Physicians at UC Davis Health are starting to use a new scanner that can render detailed, 3-D images of the inner workings of the entire body in as little as one minute, the creators of the device said.

UCD researchers Ramsey Badawi and Simon Cherry said the sophisticated Explorer total body scanner cost roughly $18 million to design and construct, almost 10 times the assessed value of the building that houses. It is the nation’s only such medical imaging scanner.

The two men advocated for Explorer for 15 years because they wanted doctors to be able to look at the human body as a holistic system when patients with cancer, heart disease, diabetes, Alzheimer’s disease, metabolic syndrome, arthritis and even infection. Explorer uses a technology already in existence, positron emission tomography, but until the advent of the new device, PET scanners could take pictures of just six to nine inches of the human body at one time.

“If you take that scanner and just make it long enough to cover the whole patient, you are going to get better image quality,” Badawi said. “Or you might be able to scan much faster. Or, you could reduce the amount of radiation that the subject needs to get in order to get a good PET scan and you get total body coverage.”

UC Davis partnered with United Imaging to build the Explorer, and Cherry published video of the first scans of a body on YouTube in November 2018. It now has almost 400,000 views.

To get these images, clinical lab workers inject patients with radioactive material that Explorer’s ring of detectors track as it disperses throughout the body. In the case of cancer patients, for instance, they give patients a radioactive sugar.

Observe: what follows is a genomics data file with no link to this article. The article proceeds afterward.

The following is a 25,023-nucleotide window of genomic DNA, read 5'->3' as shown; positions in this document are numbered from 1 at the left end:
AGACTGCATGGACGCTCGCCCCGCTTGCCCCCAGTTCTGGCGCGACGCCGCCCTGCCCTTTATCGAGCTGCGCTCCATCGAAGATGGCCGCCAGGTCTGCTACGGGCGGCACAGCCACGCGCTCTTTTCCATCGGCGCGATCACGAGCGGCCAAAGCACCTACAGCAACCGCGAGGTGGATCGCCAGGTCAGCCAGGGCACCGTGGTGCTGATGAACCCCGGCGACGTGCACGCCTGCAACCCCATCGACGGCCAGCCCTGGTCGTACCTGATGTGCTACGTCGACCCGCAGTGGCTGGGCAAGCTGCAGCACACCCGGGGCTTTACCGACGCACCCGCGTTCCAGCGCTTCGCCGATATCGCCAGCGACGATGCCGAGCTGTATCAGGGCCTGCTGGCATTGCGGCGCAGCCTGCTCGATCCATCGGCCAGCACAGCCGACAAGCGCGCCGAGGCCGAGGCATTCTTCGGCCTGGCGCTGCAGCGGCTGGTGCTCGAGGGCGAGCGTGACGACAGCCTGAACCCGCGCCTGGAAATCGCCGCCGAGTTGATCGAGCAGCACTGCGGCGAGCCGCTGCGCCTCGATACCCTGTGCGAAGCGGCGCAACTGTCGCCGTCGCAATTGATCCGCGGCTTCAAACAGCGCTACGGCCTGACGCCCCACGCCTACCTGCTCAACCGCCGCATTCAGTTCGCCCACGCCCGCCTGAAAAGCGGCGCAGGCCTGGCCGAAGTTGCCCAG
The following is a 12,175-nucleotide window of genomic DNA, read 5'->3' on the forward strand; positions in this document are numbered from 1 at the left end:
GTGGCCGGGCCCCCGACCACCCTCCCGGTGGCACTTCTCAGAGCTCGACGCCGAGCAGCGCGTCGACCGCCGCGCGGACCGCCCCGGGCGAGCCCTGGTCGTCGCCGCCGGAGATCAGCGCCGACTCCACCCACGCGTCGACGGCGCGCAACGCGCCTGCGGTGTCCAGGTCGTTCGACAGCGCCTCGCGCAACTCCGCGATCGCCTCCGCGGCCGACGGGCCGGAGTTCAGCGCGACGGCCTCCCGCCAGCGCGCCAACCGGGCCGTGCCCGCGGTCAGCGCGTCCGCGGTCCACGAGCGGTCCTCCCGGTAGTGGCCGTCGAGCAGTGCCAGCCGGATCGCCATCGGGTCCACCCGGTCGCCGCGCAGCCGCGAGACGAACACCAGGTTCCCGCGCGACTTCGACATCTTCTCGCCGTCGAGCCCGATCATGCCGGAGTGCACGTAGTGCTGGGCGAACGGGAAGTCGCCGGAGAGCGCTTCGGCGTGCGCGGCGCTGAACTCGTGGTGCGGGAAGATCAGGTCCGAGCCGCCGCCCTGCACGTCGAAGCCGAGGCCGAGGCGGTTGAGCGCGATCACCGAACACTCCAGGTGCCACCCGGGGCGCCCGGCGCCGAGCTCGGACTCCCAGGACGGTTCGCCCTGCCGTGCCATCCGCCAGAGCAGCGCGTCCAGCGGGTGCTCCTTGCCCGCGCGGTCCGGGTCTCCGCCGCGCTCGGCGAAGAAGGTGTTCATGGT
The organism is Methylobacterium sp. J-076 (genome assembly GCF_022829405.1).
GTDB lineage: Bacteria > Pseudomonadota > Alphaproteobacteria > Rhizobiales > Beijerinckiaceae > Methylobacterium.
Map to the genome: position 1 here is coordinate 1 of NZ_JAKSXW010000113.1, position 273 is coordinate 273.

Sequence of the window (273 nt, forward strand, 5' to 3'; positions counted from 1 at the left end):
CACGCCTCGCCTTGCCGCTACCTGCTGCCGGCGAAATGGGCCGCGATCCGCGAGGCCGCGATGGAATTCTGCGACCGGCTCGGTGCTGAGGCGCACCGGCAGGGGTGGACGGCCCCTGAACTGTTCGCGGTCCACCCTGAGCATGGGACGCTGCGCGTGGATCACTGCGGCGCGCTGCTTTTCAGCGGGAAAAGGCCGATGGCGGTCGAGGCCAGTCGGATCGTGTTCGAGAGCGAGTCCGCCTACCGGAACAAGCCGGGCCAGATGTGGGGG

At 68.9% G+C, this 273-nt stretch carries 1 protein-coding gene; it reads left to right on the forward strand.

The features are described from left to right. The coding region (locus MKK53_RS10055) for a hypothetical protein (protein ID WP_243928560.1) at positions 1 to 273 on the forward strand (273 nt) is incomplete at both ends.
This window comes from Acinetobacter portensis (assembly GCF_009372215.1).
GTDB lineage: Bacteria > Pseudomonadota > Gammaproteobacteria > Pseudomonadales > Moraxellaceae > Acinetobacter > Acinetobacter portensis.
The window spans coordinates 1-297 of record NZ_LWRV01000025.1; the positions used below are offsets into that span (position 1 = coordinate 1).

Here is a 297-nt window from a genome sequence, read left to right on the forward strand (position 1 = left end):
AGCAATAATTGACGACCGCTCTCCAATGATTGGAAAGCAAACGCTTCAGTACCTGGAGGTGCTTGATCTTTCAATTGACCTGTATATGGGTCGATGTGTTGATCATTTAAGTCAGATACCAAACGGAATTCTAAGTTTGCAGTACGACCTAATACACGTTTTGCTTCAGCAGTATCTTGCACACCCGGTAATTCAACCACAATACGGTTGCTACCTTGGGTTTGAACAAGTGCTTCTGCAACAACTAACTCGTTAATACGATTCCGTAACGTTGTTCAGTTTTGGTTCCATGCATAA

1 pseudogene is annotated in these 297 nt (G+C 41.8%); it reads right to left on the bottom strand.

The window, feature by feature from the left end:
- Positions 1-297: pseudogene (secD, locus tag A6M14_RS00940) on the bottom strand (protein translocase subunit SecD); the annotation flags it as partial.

“In a PET scan, what we’re doing is using these radio tracers, this radioactive sugar, to track what real sugar is doing in the body, so an example would be looking at the amount of sugar used by the liver. Another example might be looking at sugar used by the brain or by the heart or by cancer,” Badawi said. “It turns out that most cancers are really hungry for sugar.”

While some companies have purported to do “whole body scans” for years, what they have really done is produce images of slices of the body. With Explorer, you can see sugar moving up the vein of a patient’s leg, go to the heart, to the lungs, back to the heart and into the arteries as a clock ticks off the seconds and minutes.

“At 3 minutes, the kidneys will start to excrete it and it will go out into the bladder,” Badawi said. “Boom! There we go. The bladder starts to fill, and the stuff that doesn’t get excreted, gets sucked up by the brain and the liver and the heart.”

The researchers noted that Explorer has a role not only in diagnosis but also in treatment. “You might diagnose that someone has a primary tumor in the liver, for example,” Cherry said. “If it’s just in one place, you’ll typically go in surgically and take the tumor out, but if it’s spread, that’s not going to help.”

Explorer images can tell doctors where tumors have spread or whether a chosen medication is working to shrink tumors, Cherry said, but it also can help in researching new treatments for illnesses such as Parkinson’s disease where experts theorize that the disease may start in one part of the body and then migrate.

“There’s a lot of evidence that Parkinson’s disease actually starts in the gut and migrates up to the brain,” Cherry said. “Now we can study that because we can see the whole body.”